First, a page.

Cherry Year 5/6
WELCOME TO CHERRY TREE CLASS PAGE
We are Cherry Tree Class. We are a mixture of Year 5 and Year 6 children and our classroom is on the ground floor at Laira Green Primary School. Our teacher's name is Mrs Nightingale and our Teaching Assistant is called Mrs McGahan.
We love to work hard; our favourite activities are: maths word problems and puzzles, writing character descriptions and stories and lots and lots of wonderful art!
Since September, we have read HUNDREDS of books and love to talk about them every day and we pride ourselves on our great scores in our quizzes.
We have recently been listening to an audio book (and reading along with the text) of A Christmas Carol by Charles Dickens and we LOVE IT SO MUCH! We heard the last episode today and we all cheered when Scrooge discovered the joy of being cheerful.
Please read on to hear about some of the great things we have been up to, recently.
|Click here to view this year's Curriculum overview|
R.E. connected to Easter
Spring Term 2018
In Cherry Class we had some questions that we talked about:
Why do churches use stained glass windows to remember Christ’s death and resurrection?
What might the first Easter have been like for people at the time?
We read some stories about the first Easter and how Jesus was betrayed by Judas. We used these stories as inspiration for us to write some short narratives about this event, including dialogue (we have been learning how to punctuate speech within text).
We looked at some photographs of stained glass windows. We then tried to create our own stained glass windows, based upon the story of the crucifixion and ascension of Jesus, using oil pastels.
Here is some of our writing and some of our artwork:
WELCOMING OUR FRENCH VISITORS
Cherry Class were very lucky to host 8 children from a school in Brest, France, last Tuesday. They joined in all our activities: maths problem solving, writing direct speech using speech marks, Artwork around the significance of stained glass windows to Christians. The children were lucky enough to have Isaac available to translate as we went along - fantastic work, Isaac!
Here are some photos of us all working together...
JUNIOR TEN TORS PRACTICE WALK.
Here is a report of our exciting trip by Esha from Cherry Tree Class:
Junior Ten Tors
Yesterday the year 6s only went on a very exciting trip to Dartmoor. we were practising for the real ten tors. its wasn’t very much but my legs did ache a lot because it was a very long walk but it was very fun.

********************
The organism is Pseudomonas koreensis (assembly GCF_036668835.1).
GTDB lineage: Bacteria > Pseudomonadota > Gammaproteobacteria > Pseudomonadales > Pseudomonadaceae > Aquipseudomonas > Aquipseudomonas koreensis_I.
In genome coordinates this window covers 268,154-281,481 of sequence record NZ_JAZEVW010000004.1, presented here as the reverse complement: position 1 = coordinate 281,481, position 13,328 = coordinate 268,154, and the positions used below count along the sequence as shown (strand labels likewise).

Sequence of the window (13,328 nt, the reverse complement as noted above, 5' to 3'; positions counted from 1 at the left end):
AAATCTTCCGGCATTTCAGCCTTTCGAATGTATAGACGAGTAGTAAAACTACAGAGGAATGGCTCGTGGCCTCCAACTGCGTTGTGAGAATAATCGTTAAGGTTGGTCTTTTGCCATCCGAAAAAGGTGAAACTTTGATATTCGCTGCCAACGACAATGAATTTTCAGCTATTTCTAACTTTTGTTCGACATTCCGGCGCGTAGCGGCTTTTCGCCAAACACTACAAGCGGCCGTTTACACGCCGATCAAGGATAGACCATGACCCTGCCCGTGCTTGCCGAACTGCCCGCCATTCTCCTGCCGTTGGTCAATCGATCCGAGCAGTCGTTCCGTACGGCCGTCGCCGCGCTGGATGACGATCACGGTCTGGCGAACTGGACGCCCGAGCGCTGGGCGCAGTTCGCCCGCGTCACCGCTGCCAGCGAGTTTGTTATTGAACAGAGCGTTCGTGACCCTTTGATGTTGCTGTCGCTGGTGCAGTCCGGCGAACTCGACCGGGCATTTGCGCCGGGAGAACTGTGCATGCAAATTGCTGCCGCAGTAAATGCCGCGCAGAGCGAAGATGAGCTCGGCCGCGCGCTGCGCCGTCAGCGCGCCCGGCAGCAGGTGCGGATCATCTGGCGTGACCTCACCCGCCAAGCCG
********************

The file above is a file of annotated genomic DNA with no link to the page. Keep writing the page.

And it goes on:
Firstly, we walked on a really muddy path and my shoes got soaking wet and they were so wet I had to stop to empty the water from my shoes and then after that happened I nearly fell into the water/mud. [ I think next time I go on walks like that I will wear wellies of some sensible shoes because I wore trainers and they got very muddy and very wet].
Secondly, we went over so many rocks my shoe laces got stuck in them and iIwas a little worried. Also I was in Miss Nightingale’s group and she was the best team teacher ever she numbers us 1 to 10 I was number 2 and Amber was number 1.
We also got some snow and people were throwing it at each other and then we passed Sheeps Tor which we went up before and that was really fun. So we got to the top of the hill were you could see it and the view was amazing and I didn’t want to leave because the view looked was so sandy. It looked like a sandy desert from where we were standing and then we walked down the hill and went up another hill and it was so tiring I couldn't walk anymore. But I got up my courage and started walking again. I sort of stopped to have a break, but that doesn’t matter all that matters is walking and getting healthy and strong.
By Esha, Cherry Tree Class
DISSECTING AN EYE IN SCIENCE
The brave children of Cherry Class carried out an eye dissection last week. They were each given a pig eye - which came from a local butcher. They had to examine it carefully with a magnifying glass and identify the schlera, cornea, pupil, lens, optic nerve etc. They turned it over and over and took their time to examine they eye and find out everything they could. Initially, some children were a bit reluctant but they soon managed to join in and start learning.